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Maximizing Partnership Value Creation Guidebook

A practical guide to partnership value creation

Partnerships across societal sector are an essential mechanism to deliver the SDGs. However, despite the rhetoric around collaboration, we are still not seeing sufficient impact being delivered compared with the scale of the goals.

Given the significant investment of both time and resources required to develop and manage them, partnerships  should only be utilized when they have the genuine potential to create value – both for partners, and in terms of impact, well in excess of their inputs.

While it may seem obvious that the creation of value should be the basis for all partnerships, the issue is often confused both by a lack of definition of what we mean by ‘value’ and by the related question, ‘value to whom?’.

In this new guide developed with UNDESA, Maximising the impact of partnerships for the SDGs: a practical guide to partnership value creation, we aim to demystify the concept of the added-value partnerships can bring, as well as the value organisations can gain from partnerships, and provide a process and tools to help maximise value for all. The guide also offers what we believe is the first attempt at a comprehensive framework to define Collaborative Advantage (the intrinsic power partnering can bring) and the associated Partnership Delta (the extra value partnerships can create).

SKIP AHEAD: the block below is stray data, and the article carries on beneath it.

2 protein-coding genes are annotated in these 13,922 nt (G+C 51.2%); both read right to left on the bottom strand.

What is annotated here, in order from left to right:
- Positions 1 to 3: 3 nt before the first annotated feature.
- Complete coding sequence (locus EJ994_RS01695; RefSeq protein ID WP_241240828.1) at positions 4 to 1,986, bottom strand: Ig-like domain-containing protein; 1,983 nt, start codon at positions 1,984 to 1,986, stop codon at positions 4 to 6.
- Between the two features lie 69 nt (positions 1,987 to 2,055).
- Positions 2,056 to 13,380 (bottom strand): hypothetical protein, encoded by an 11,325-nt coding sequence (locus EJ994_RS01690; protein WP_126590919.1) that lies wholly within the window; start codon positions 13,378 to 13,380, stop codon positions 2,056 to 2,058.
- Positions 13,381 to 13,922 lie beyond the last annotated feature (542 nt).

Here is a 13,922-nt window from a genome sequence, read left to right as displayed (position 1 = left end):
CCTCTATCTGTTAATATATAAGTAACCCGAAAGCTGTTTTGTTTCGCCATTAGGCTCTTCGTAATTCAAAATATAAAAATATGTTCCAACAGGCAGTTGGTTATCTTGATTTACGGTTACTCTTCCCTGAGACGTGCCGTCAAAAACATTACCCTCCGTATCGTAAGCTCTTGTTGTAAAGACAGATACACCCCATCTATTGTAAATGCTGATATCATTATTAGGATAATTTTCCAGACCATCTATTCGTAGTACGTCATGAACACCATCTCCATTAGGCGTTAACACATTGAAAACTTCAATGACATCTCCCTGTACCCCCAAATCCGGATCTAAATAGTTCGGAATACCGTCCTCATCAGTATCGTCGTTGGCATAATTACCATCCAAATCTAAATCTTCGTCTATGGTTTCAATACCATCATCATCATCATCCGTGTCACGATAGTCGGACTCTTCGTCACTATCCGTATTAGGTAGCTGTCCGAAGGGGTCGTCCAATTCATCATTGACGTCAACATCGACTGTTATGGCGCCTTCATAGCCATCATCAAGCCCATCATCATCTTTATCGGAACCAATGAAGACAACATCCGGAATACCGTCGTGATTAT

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Our webinar, More than the Sum of its Parts, took an in-depth look at our framework for understanding and maximising value creation in partnerships. The framework was developed in collaboration with World Vision, and forms the basis for our guidebook with UNDESA: Maximising the Impact of the SDGs: A Practical Guide to Partnership Value Creation.

Panelists from World Vision, Pearson, UNDESA and Unicef discussed the framework and guidebook, which allow systematic examination and maximisation of partnership value creation, with its three interlinked constituents: 1) the extra power intrinsic to partnership; 2) the additional impact partnerships can deliver (hinging on the ‘collaborative advantage’); and 3) the value generated for all partners. Panelists also shared key examples from their own work, highlighting the different forms of ‘collaborative advantage’ that generated value well beyond what partners could achieve alone.

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